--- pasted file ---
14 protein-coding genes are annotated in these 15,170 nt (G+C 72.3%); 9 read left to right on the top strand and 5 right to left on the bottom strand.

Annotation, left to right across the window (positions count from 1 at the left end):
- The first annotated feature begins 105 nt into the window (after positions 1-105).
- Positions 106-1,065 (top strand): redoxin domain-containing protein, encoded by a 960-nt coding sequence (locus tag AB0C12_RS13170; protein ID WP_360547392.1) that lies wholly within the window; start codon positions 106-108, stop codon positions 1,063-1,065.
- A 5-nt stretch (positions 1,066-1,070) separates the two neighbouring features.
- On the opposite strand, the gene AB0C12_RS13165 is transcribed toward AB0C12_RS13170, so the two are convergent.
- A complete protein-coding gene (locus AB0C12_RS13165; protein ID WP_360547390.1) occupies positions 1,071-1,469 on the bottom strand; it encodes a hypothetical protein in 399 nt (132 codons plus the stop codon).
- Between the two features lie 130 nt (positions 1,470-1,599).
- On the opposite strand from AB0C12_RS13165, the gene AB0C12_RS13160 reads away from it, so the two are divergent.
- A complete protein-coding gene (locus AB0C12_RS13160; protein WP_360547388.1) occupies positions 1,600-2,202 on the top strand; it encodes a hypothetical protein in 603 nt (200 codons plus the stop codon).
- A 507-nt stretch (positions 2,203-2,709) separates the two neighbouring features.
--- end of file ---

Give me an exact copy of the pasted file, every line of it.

14 protein-coding genes are annotated in these 15,170 nt (G+C 72.3%); 9 read left to right on the top strand and 5 right to left on the bottom strand.

Annotation, left to right across the window (positions count from 1 at the left end):
- The first annotated feature begins 105 nt into the window (after positions 1-105).
- Positions 106-1,065 (top strand): redoxin domain-containing protein, encoded by a 960-nt coding sequence (locus tag AB0C12_RS13170; protein ID WP_360547392.1) that lies wholly within the window; start codon positions 106-108, stop codon positions 1,063-1,065.
- A 5-nt stretch (positions 1,066-1,070) separates the two neighbouring features.
- On the opposite strand, the gene AB0C12_RS13165 is transcribed toward AB0C12_RS13170, so the two are convergent.
- A complete protein-coding gene (locus AB0C12_RS13165; protein ID WP_360547390.1) occupies positions 1,071-1,469 on the bottom strand; it encodes a hypothetical protein in 399 nt (132 codons plus the stop codon).
- Between the two features lie 130 nt (positions 1,470-1,599).
- On the opposite strand from AB0C12_RS13165, the gene AB0C12_RS13160 reads away from it, so the two are divergent.
- A complete protein-coding gene (locus AB0C12_RS13160; protein WP_360547388.1) occupies positions 1,600-2,202 on the top strand; it encodes a hypothetical protein in 603 nt (200 codons plus the stop codon).
- A 507-nt stretch (positions 2,203-2,709) separates the two neighbouring features.